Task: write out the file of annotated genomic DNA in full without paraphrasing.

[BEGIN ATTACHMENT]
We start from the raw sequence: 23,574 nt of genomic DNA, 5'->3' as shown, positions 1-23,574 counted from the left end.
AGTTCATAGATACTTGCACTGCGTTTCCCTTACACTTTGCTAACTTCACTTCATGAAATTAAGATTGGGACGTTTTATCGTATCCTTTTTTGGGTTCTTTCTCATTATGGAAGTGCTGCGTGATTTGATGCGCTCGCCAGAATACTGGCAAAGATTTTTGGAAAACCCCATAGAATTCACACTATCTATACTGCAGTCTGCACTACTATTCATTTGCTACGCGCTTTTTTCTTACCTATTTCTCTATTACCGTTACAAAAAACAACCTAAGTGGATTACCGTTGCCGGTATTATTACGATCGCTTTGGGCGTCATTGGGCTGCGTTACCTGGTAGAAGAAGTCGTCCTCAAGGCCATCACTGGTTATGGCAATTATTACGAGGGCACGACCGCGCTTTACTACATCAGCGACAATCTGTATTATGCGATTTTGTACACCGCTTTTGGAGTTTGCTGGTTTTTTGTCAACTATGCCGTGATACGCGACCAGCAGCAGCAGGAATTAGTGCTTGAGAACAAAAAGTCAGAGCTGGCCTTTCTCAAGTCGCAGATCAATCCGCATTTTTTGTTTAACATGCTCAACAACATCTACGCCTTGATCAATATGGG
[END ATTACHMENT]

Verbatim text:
We start from the raw sequence: 23,574 nt of genomic DNA, 5'->3' as shown, positions 1-23,574 counted from the left end.
AGTTCATAGATACTTGCACTGCGTTTCCCTTACACTTTGCTAACTTCACTTCATGAAATTAAGATTGGGACGTTTTATCGTATCCTTTTTTGGGTTCTTTCTCATTATGGAAGTGCTGCGTGATTTGATGCGCTCGCCAGAATACTGGCAAAGATTTTTGGAAAACCCCATAGAATTCACACTATCTATACTGCAGTCTGCACTACTATTCATTTGCTACGCGCTTTTTTCTTACCTATTTCTCTATTACCGTTACAAAAAACAACCTAAGTGGATTACCGTTGCCGGTATTATTACGATCGCTTTGGGCGTCATTGGGCTGCGTTACCTGGTAGAAGAAGTCGTCCTCAAGGCCATCACTGGTTATGGCAATTATTACGAGGGCACGACCGCGCTTTACTACATCAGCGACAATCTGTATTATGCGATTTTGTACACCGCTTTTGGAGTTTGCTGGTTTTTTGTCAACTATGCCGTGATACGCGACCAGCAGCAGCAGGAATTAGTGCTTGAGAACAAAAAGTCAGAGCTGGCCTTTCTCAAGTCGCAGATCAATCCGCATTTTTTGTTTAACATGCTCAACAACATCTACGCCTTGATCAATATGGG